The Nicolet State Trail runs 90 miles from Little Chute, Wisconsin, to the Wisconsin State Capitol in Madison, WI. The Northwestern Trail starts at the end of the North Shore Trail, north of Littlechute in Manitowoc County, Wisconsin, and leads through the city of Madison and into the state.
The Packerland Drive Trail runs parallel to the road of the same name and along the west side of the village. Interstate 41 connects the northern villages of Green Bay with the city of Manitowoc and the eastern town of Little Chute north of Lake Superior.
The Peebles Trail is a nearly 4 mile (6 km) trail that connects the town of Appleton and the village of Newberry on the north side of Lake Superior. The Appleon - Newberries Trail follows the old railroad tracks along the eastern edge of the city and into the Oconto River State Park at the southern end of Little Chute. With its crushed limestone and picturesque views of O Conto, which sits on the shores of Lake Michigan, the Ocontos River State Trail offers picturesque views of the river and its tributaries, as well as the lake itself.
The Old Plank Road Trail runs parallel to a road originally built of wooden planks in the 19th century. It passes through the town of Newberry, follows the Mississippi River canoe route and then into the Ocontos River State Park at the southern end of Little Chute.
In 1848, three wooden sailing ships named Three - Masted Sailing Ships, Mary Magdalene, Libra and America - were booked for the crossing to the East Coast of the United States. The result was immediate: The Libra went to Boston on March 13, 1948, the America on March 18, 1848, to Philadelphia, and the Maria and Mag Dalma on March 20, 1948, to New York City and New Jersey, respectively.
Some of the emigrants were poor, while others were not wealthy, and many would risk most or all of their wealth to have the chance of economic improvement. The first settlers would invest their energy in clearing land, building small houses and barns, and raising cattle, but their investment would be substantial: $1,000 to $2,500 per person.
Before early European settlement, this was one of the busiest routes between New London and New York City, and mills were used, a practice that continued. After that, canal locks were built to bypass the rapids, but the mills continued this practice. The Newton - Blackmour State Trail is finished and runs 20 miles from the outskirts of NewLondon to Seymour, approximately parallel to State Highway 54. In 2010, the Shoreland 400 Rail Trail opened, with a total length of 1.5 miles and a top speed of 50 miles per hour.
Before the French emerged, the area was dominated by the Ho-Chuck, and there is evidence that La Petite Chute (now also known as "La Petites Chutes") was founded. French presence in the east, which triggered a chain reaction of tribal migration as the French had yet to settle in the area.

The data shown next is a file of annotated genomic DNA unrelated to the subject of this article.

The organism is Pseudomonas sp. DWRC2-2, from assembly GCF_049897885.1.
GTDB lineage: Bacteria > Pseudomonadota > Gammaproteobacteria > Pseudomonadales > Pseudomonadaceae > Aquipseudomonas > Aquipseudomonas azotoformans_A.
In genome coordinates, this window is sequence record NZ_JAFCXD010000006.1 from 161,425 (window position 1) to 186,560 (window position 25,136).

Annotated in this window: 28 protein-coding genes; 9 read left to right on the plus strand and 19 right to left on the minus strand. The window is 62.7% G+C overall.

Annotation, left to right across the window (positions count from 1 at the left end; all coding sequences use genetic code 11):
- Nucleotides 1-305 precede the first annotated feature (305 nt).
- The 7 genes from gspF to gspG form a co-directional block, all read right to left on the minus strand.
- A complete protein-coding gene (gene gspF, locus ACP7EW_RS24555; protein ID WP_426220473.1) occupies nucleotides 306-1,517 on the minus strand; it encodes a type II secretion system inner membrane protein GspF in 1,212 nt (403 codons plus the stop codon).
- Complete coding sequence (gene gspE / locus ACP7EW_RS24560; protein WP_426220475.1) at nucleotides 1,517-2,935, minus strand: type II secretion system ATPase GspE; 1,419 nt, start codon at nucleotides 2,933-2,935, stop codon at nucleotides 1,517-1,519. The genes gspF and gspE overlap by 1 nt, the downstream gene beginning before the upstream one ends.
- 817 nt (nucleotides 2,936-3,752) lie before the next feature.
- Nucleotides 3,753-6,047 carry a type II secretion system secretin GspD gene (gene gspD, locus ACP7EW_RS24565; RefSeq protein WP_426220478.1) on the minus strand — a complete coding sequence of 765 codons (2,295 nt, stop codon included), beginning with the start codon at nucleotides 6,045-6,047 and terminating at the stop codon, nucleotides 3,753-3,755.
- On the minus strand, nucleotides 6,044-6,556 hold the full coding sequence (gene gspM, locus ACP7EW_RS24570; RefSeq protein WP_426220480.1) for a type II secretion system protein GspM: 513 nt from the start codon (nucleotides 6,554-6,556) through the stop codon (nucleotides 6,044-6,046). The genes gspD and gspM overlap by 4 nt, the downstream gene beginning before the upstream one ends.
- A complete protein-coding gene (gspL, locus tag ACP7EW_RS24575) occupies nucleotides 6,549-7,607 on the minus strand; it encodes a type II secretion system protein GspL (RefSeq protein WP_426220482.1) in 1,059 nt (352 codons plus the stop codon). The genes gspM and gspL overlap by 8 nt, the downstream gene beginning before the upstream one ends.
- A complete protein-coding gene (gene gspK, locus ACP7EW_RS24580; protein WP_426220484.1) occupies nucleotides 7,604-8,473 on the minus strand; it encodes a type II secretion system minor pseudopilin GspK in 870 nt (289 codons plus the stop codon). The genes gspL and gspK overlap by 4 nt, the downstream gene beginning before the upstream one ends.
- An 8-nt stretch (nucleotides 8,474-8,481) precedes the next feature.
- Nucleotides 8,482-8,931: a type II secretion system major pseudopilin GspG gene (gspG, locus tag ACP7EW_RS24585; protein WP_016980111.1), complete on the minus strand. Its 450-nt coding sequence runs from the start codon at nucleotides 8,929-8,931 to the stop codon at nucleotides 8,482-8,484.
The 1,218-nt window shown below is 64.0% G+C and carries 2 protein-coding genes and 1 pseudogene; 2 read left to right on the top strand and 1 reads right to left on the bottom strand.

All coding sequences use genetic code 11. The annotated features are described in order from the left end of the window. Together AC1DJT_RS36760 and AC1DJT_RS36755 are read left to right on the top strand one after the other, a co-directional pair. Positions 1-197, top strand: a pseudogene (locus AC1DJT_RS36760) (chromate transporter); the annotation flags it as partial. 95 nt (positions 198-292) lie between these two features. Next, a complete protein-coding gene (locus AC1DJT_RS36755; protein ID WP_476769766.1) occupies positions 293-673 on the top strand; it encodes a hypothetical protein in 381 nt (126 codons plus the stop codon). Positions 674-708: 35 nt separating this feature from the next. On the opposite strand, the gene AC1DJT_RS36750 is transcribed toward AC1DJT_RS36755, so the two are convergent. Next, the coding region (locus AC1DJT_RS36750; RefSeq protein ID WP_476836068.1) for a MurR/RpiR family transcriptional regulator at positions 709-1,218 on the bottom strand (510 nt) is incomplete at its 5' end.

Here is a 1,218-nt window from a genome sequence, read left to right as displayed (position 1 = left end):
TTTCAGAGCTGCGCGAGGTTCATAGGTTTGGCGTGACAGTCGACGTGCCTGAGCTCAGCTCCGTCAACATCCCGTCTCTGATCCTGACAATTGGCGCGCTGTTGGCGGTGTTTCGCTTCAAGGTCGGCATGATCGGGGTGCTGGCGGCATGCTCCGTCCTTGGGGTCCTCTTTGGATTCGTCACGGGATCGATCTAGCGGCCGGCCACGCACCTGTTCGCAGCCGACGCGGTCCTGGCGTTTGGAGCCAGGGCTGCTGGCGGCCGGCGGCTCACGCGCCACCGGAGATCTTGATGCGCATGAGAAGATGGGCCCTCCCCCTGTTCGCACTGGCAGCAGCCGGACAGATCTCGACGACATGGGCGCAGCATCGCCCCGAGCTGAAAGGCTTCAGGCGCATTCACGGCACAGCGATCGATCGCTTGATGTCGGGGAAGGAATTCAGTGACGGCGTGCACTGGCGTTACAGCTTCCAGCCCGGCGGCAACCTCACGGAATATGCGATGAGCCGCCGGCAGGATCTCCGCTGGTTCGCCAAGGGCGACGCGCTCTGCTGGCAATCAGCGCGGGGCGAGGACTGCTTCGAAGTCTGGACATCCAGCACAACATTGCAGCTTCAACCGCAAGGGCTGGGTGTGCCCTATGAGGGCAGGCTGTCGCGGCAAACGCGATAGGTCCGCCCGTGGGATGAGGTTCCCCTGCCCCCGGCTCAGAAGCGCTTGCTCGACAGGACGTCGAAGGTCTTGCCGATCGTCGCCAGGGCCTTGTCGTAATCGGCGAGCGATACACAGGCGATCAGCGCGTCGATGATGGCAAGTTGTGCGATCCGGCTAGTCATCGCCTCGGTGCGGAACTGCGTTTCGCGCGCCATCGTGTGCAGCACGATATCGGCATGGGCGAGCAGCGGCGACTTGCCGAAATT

The word "acre" translates as "farmland," and although the wording of De Tijd's advertisement somewhat misled the emigrants, they discovered that the fields were not ploughed, but corn and wheat fields. Many others, led by a group of farmers from the Dutch East India Company (Dutch Empire), left the country to found what is usually called "Hollandtown" in the area and buy land for their farms. Another wave of Catholic and Dutch emigrants followed, with entire families and neighborhoods moving in with established families and friends in the area.
In what is now Little Chute, the little slide, the Menominaeans built the village of Ookicitimo, which is opposite them. The fox Renard (also called Outigamy by the French and called Meshkwahkihaki by them). The three big rapids of the Fox were named after the adjacent communities of Fox River, Fox Lake and Fox Creek.
The church of St. John Nepomuk served as a point of contact for the other churches, which were soon to be established in other congregations. The first of several erected in the area were built by the Menominaeans, such as the Church of St. Paul, the Church of the Holy Spirit and the Church of St. John the Evangelist.
Father Van den Broek also met Morgan Lewis Martin, who was responsible for the local canal project. He met the Grignon family in Green Bay and presumably went to La Petite Chute in 1836 to make contact.
The Ho-Chuck had relatively good relations with the tribes, although there were several battles with Illinois. In the late 17th century, the Sac-Fox entered the Fox River Valley and began a series of battles against the Menominaea and other eastern tribes in the area. Eastern tribes uprooted them, and the power vacuum created by the loss of La Petite Chute to the men of Illinois and Wisconsin in 1836 allowed the Women's Indian Reservation, an area briefly dominated by men from Wisconsin, Minnesota, Illinois, Michigan, Indiana, Ohio, Pennsylvania, and New York, to prevail.